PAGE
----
Movie Review: Calvary


Here is a joke I just thought of: what’s the difference between religion and astrology? Religion has the potential to actually have an impact on the world.

Okay, so it’s not a great joke, but I hope you get the point I am trying to make.

Calvary, a parable or an allegory, whatever you want to call it, is a dark exploration on the failings of the church, with an extra serving of melancholy. It stars Irish national treasure Brendan Gleeson as Father James, a good priest who receives a death threat in the film’s opening minutes. In confession, the voice on the other side tells him that he will die in a few days time for the sins of other priests. This means everything from greed to pedophilia. Already, Calvary is making you think about the things you didn’t want to think about.

Calvary is set in the kind of rural Irish village that would normally be ruled by the church. Here, the sanctuary of choice is either the church or the pub. Lately, people seem to be gravitating towards the pub. Now, Father James is a bit of an unorthodox clergyman, in that he has a daughter (Kelly Reilly) and he doesn’t really have all the answers. But it’s Brendan Gleeson, so you trust him anyway.

Despite its somber nature, Calvary still boasts an eclectic cast of characters that spark up humor hear and there. At its best, Calvary feels like a slice of life on the Emerald Isle. Because this is an allegory, it is important to take a lot of the plot details with a grain of salt, in that everything that happens probably represents something else. The murder of an animal is probably as symbolic as the murder of a man. Chris O’Dowd’s beard could represent the wrath of God.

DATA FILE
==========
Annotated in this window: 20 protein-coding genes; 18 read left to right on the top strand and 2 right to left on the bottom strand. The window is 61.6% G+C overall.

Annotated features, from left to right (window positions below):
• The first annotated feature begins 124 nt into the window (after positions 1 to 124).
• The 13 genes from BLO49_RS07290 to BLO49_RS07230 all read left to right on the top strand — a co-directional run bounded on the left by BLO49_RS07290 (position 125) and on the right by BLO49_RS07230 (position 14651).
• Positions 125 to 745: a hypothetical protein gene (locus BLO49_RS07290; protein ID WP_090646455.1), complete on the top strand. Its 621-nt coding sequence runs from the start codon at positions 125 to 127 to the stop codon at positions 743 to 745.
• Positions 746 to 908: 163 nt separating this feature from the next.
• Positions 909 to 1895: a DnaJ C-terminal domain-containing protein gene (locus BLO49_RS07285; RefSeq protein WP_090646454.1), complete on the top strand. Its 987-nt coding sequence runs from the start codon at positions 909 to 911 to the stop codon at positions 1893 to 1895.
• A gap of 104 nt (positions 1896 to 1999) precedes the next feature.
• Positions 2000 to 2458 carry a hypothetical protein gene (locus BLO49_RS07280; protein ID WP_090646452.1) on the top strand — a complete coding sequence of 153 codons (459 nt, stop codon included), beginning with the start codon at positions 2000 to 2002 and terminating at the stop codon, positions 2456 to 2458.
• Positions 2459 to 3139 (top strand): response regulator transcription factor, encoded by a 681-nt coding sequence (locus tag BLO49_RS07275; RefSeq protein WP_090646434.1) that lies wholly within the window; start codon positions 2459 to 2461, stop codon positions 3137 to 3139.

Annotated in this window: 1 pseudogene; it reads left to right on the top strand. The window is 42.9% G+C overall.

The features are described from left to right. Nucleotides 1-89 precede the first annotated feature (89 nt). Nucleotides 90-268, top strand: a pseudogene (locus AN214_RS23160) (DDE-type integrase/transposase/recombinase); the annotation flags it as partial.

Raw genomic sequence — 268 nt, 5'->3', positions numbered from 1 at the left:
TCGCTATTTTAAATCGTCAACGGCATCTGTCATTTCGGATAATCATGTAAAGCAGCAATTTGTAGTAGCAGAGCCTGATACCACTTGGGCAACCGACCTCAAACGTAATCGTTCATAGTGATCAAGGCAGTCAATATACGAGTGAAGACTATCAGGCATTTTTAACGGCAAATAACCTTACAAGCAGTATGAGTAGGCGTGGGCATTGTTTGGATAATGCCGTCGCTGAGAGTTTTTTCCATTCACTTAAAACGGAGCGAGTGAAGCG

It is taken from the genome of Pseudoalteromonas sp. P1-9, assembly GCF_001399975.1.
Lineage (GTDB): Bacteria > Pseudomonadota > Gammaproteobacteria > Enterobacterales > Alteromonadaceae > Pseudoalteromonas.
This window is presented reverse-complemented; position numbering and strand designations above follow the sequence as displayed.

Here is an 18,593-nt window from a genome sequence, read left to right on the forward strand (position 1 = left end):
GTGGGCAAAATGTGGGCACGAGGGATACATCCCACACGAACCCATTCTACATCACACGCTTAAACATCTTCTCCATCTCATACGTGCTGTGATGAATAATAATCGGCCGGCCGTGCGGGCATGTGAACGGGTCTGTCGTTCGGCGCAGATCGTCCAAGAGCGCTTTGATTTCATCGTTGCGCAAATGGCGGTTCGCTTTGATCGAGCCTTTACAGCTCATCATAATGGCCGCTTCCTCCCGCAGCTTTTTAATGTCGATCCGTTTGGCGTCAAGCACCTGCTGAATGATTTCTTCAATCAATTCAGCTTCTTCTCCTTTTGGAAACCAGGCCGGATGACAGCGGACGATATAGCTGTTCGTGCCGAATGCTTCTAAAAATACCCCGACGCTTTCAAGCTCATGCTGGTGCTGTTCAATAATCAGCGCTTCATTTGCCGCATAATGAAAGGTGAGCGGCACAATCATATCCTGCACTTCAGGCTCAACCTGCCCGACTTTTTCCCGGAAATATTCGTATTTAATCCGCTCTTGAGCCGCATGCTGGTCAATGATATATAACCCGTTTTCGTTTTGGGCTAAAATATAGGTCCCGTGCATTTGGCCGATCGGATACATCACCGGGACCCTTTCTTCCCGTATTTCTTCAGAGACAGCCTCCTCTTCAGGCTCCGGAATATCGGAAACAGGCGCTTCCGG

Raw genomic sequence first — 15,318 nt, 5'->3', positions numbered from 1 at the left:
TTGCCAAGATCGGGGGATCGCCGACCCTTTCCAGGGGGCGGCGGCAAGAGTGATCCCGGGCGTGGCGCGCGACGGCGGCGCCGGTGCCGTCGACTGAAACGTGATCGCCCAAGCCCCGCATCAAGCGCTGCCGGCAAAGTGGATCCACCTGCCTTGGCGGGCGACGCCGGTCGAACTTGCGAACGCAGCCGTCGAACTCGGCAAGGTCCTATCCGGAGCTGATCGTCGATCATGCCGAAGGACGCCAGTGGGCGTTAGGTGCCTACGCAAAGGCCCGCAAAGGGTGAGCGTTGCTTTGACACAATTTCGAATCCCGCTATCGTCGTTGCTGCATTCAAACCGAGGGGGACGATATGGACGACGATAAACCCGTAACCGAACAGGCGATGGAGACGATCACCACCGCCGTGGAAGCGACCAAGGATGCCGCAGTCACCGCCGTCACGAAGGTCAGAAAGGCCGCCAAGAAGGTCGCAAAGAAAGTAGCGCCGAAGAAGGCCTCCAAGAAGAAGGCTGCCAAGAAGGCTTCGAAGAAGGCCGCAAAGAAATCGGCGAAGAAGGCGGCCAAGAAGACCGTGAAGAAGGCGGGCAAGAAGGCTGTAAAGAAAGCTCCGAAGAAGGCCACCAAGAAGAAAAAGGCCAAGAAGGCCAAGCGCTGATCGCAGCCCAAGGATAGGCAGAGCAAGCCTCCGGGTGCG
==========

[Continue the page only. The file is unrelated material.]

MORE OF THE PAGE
This is the second feature from John Michael McDonagh, who last made the much lighter The Guard. After he gets a few more films under his belt, he is definitely on his way to being a great filmmaker. His subtle displays of wit and self-awareness are always amusing (“how’s that for an opener?”/”how’s that for a third act revelation?”). Calvary is ambitious in scope (Ireland has never looked this bleak or this beautiful) and yet, it sort of sets itself up for failure with its story. At the beginning, Father James is told he will die on Sunday. The film is structured around the week leading up to this day, and thus, it often moves at a snail’s pace. With a very structured timeline and the promise of a showdown, Calvary could have been the Irish version of Friday. Wishful thinking. Perhaps one of the film’s biggest flaws is that it conceals the identity of Father James’ foe until the very end. Revealing it earlier on might have actually raised both tensions and the stakes.

Calvary might sometimes come off as cold. But then again, being Irish and keeping feelings bottled up might appear to go hand-in-hand. Calvary is an entertaining sophomore slump from a very talented filmmaker. Perhaps what might make it worth seeing, though, is the towering performance from a still underrated character actor.

Okay, time for me to go study up on Christian theology now.